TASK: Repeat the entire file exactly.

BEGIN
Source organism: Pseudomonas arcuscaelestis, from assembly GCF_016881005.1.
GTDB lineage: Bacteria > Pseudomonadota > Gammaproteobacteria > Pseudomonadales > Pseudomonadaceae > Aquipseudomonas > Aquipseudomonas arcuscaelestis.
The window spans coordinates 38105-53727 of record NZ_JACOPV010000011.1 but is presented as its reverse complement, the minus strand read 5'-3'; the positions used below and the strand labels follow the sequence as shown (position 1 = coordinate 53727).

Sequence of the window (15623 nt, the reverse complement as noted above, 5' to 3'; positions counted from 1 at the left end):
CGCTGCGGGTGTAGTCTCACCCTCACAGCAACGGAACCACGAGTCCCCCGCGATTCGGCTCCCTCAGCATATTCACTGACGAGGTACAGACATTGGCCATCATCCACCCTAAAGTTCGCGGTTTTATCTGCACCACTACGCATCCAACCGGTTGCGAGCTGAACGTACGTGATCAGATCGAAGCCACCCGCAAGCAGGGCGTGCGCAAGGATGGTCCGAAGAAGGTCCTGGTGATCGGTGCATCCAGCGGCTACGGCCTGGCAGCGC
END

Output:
Source organism: Pseudomonas arcuscaelestis, from assembly GCF_016881005.1.
GTDB lineage: Bacteria > Pseudomonadota > Gammaproteobacteria > Pseudomonadales > Pseudomonadaceae > Aquipseudomonas > Aquipseudomonas arcuscaelestis.
The window spans coordinates 38105-53727 of record NZ_JACOPV010000011.1 but is presented as its reverse complement, the minus strand read 5'-3'; the positions used below and the strand labels follow the sequence as shown (position 1 = coordinate 53727).

Sequence of the window (15623 nt, the reverse complement as noted above, 5' to 3'; positions counted from 1 at the left end):
CGCTGCGGGTGTAGTCTCACCCTCACAGCAACGGAACCACGAGTCCCCCGCGATTCGGCTCCCTCAGCATATTCACTGACGAGGTACAGACATTGGCCATCATCCACCCTAAAGTTCGCGGTTTTATCTGCACCACTACGCATCCAACCGGTTGCGAGCTGAACGTACGTGATCAGATCGAAGCCACCCGCAAGCAGGGCGTGCGCAAGGATGGTCCGAAGAAGGTCCTGGTGATCGGTGCATCCAGCGGCTACGGCCTGGCAGCGC